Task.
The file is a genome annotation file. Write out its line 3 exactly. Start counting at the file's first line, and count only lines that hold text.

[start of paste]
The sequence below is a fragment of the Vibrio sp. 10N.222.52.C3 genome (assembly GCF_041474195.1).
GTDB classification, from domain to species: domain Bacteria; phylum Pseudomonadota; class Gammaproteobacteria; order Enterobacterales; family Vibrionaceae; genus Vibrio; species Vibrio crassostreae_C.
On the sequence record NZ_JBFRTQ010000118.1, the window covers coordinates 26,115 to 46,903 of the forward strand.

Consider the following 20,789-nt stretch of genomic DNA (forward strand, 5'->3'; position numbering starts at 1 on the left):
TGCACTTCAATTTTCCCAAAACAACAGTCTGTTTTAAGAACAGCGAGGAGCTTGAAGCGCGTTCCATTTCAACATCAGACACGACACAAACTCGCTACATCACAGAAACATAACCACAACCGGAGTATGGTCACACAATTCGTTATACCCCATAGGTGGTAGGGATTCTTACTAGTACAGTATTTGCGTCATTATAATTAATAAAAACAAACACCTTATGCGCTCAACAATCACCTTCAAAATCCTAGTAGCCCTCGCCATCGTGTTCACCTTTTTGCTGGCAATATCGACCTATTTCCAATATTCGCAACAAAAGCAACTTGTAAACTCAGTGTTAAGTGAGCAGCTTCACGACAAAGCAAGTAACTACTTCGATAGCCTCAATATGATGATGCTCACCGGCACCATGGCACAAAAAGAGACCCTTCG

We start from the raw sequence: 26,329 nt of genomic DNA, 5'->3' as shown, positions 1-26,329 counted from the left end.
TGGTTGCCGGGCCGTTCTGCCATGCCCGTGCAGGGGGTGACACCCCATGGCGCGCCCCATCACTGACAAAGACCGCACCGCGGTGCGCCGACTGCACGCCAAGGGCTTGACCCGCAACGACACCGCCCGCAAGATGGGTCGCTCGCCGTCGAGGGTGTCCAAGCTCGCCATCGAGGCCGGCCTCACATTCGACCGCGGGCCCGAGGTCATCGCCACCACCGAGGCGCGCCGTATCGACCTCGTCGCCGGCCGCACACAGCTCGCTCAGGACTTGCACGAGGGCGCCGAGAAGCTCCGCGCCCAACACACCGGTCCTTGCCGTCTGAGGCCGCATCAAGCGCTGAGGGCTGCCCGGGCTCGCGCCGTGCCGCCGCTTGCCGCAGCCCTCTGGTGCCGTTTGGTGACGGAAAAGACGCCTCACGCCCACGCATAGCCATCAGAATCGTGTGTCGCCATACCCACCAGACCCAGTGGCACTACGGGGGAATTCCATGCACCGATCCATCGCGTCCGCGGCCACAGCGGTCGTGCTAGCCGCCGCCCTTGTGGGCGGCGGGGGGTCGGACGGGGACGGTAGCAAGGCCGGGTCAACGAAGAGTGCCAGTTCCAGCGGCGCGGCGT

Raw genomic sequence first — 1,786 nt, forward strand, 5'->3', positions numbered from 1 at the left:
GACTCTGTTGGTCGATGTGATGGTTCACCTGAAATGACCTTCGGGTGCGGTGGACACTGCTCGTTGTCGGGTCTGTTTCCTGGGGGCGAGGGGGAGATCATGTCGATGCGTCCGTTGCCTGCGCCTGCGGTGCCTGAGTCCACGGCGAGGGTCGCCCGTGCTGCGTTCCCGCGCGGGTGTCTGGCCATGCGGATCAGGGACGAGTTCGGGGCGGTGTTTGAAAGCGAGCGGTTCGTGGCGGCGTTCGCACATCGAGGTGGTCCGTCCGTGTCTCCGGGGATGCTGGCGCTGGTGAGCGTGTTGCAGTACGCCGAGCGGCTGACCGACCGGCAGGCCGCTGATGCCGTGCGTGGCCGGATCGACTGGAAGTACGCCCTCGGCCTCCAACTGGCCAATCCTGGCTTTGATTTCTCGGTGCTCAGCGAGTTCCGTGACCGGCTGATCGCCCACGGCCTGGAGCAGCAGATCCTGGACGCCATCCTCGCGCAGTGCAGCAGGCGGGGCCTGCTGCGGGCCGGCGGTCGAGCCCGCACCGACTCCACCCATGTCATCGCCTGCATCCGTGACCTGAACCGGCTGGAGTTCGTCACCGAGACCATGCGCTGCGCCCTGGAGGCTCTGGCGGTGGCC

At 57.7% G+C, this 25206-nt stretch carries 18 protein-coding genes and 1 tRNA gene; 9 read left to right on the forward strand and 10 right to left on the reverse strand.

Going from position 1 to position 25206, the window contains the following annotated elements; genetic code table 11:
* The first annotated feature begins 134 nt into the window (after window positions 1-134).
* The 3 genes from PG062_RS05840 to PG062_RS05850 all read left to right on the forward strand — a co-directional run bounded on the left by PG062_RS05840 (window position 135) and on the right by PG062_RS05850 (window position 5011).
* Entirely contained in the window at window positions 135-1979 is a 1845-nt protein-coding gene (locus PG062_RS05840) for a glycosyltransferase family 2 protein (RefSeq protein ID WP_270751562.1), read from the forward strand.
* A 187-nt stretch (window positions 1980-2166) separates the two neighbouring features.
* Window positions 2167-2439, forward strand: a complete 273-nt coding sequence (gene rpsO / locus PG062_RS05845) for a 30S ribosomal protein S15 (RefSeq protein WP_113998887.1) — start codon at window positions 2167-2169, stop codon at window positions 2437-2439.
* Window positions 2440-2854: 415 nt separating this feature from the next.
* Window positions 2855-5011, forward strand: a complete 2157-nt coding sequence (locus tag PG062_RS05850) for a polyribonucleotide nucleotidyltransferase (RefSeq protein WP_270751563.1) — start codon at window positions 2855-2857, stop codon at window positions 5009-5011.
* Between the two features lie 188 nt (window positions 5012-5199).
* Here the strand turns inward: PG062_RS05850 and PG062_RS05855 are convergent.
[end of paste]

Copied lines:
On the sequence record NZ_JBFRTQ010000118.1, the window covers coordinates 26,115 to 46,903 of the forward strand.